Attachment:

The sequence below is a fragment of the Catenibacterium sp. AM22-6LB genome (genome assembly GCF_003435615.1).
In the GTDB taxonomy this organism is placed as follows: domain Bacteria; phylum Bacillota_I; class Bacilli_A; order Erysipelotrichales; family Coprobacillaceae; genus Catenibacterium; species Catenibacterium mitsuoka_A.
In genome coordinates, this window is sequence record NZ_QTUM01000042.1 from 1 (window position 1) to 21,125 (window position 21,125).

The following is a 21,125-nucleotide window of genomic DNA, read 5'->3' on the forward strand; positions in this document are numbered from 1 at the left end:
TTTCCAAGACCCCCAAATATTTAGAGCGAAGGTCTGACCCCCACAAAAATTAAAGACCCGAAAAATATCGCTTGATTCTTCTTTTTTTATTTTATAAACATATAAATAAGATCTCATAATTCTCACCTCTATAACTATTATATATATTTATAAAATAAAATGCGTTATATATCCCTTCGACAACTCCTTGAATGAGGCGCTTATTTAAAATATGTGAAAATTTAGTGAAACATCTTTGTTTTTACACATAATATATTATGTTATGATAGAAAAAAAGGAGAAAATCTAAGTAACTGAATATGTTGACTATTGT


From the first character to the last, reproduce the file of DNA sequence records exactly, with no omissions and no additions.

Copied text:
The sequence below is a fragment of the Catenibacterium sp. AM22-6LB genome (genome assembly GCF_003435615.1).
In the GTDB taxonomy this organism is placed as follows: domain Bacteria; phylum Bacillota_I; class Bacilli_A; order Erysipelotrichales; family Coprobacillaceae; genus Catenibacterium; species Catenibacterium mitsuoka_A.
In genome coordinates, this window is sequence record NZ_QTUM01000042.1 from 1 (window position 1) to 21,125 (window position 21,125).

The following is a 21,125-nucleotide window of genomic DNA, read 5'->3' on the forward strand; positions in this document are numbered from 1 at the left end:
TTTCCAAGACCCCCAAATATTTAGAGCGAAGGTCTGACCCCCACAAAAATTAAAGACCCGAAAAATATCGCTTGATTCTTCTTTTTTTATTTTATAAACATATAAATAAGATCTCATAATTCTCACCTCTATAACTATTATATATATTTATAAAATAAAATGCGTTATATATCCCTTCGACAACTCCTTGAATGAGGCGCTTATTTAAAATATGTGAAAATTTAGTGAAACATCTTTGTTTTTACACATAATATATTATGTTATGATAGAAAAAAAGGAGAAAATCTAAGTAACTGAATATGTTGACTATTGT